March 2012
Volume 53, Issue 14
ARVO Annual Meeting Abstract  |   March 2012
Retinal Oxygen Saturation Is Affected in Diabetic Retinopathy
Author Affiliations & Notes
  • Bahram Khoobehi
    Ophthalmology, LSUHSC, New Orleans, Louisiana
  • P Sean O'Sullivan
    Ophthalmology, LSUHSC, New Orleans, Louisiana
  • Maria Reinoso
    Ophthalmology, LSUHSC, New Orleans, Louisiana
  • Frank J. Ruda
    Ophthalmology, LSUHSC, New Orleans, Louisiana
  • Lynn Otillio
    Ophthalmology, LSUHSC, New Orleans, Louisiana
  • Footnotes
    Commercial Relationships  Bahram Khoobehi, None; P Sean O'Sullivan, None; Maria Reinoso, None; Frank J. Ruda, None; Lynn Otillio, None
  • Footnotes
    Support  Research to Prevent Blindness, New York, NY
Investigative Ophthalmology & Visual Science March 2012, Vol.53, 2847. doi:
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      Bahram Khoobehi, P Sean O'Sullivan, Maria Reinoso, Frank J. Ruda, Lynn Otillio; Retinal Oxygen Saturation Is Affected in Diabetic Retinopathy. Invest. Ophthalmol. Vis. Sci. 2012;53(14):2847.

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      © ARVO (1962-2015); The Authors (2016-present)

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Purpose: : Diabetic retinopathy damages retinal capillaries and therefore retinal oxygen metabolism can be affected. The purpose of this study was to test retinal vessel oxygen saturation in patients with diabetic retinopathy and normal controls.

Methods: : The retinal oxymeter (Oxymap ehf., Reykjavik, Iceland) based on a fundus camera that was used employs two wavelengths. The optical density is sensitive to oxygen saturation at 605 nm (oxygen sensitive) but not at the reference wavelength of 586 nm (oxygen insensitive). The hemoglobin oxygen saturation was measured in the retinal arterioles and venules in 18 diabetic patients (42-69 years old) with mild non-proliferative diabetic retinopathy through proliferative diabetic retinopathy and compared with six healthy control patients’ eyes.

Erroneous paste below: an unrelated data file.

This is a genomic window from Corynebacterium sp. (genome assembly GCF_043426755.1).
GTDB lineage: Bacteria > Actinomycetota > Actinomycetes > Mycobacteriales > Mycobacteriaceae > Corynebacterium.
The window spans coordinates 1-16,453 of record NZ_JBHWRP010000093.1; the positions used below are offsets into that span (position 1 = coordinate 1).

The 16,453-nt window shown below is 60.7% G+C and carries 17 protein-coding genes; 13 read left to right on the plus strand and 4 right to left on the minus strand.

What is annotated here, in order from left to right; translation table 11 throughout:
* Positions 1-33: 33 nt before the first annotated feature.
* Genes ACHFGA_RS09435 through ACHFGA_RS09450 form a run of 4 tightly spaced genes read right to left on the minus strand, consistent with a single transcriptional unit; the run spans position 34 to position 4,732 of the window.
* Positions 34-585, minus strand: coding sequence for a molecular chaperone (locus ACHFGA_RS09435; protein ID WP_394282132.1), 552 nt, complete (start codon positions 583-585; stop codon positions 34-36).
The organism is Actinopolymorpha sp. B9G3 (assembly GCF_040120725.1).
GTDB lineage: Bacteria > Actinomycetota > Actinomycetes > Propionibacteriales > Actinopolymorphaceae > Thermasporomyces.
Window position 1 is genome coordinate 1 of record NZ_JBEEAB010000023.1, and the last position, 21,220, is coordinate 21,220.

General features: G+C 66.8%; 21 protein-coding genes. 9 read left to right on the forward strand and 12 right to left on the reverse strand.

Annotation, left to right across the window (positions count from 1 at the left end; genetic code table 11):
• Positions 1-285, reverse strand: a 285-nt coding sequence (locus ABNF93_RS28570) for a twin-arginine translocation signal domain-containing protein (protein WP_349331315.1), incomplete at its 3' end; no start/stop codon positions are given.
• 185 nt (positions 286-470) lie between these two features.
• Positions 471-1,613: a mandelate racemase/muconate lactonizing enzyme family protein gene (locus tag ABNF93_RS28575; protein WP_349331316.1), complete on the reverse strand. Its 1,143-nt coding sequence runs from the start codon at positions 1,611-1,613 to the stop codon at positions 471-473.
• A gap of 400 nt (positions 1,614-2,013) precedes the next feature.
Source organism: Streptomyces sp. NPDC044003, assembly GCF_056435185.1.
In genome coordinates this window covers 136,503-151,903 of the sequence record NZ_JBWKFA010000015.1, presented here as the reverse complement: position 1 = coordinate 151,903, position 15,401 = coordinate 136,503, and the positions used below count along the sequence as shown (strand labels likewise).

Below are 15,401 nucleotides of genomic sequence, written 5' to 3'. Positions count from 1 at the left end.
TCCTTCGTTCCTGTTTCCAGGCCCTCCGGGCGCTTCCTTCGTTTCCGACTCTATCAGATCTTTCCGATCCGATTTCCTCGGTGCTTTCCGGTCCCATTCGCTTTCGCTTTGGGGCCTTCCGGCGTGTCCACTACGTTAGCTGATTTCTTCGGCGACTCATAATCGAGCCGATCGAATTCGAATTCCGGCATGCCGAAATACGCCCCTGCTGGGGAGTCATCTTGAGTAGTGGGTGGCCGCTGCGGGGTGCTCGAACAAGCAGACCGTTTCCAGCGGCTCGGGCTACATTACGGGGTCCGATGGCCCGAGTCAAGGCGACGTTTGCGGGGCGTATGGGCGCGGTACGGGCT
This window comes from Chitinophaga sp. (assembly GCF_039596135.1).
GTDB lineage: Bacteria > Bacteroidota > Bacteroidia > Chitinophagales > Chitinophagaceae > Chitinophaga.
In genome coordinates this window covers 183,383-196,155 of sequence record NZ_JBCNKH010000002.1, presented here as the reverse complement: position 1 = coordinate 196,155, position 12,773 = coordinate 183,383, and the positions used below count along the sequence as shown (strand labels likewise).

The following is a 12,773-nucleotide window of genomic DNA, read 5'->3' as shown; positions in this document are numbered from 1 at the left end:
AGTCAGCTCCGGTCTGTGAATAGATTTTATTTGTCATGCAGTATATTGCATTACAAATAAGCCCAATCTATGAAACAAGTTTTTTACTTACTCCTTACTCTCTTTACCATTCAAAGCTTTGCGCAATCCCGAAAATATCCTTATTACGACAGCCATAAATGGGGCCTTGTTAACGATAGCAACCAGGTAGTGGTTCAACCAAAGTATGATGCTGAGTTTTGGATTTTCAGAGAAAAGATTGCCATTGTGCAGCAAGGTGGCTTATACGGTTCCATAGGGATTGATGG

Results: : The oxygen saturation difference in retinal arterioles and venules (A-V) was lower (7.6 ± 2.1) in diabetic eyes compared with normal healthy control eyes. The diabetic eyes did not remove and use as much oxygen from the blood as the normal eyes did. We did not separate the results for different stages of retinopathy in this study.

Conclusions: : The increase of oxygen found in venules of diabetic patients results from microvascular alteration, possibly because of shunting of the blood through preferential channels, caused by capillary dropout.

Keywords: diabetic retinopathy 

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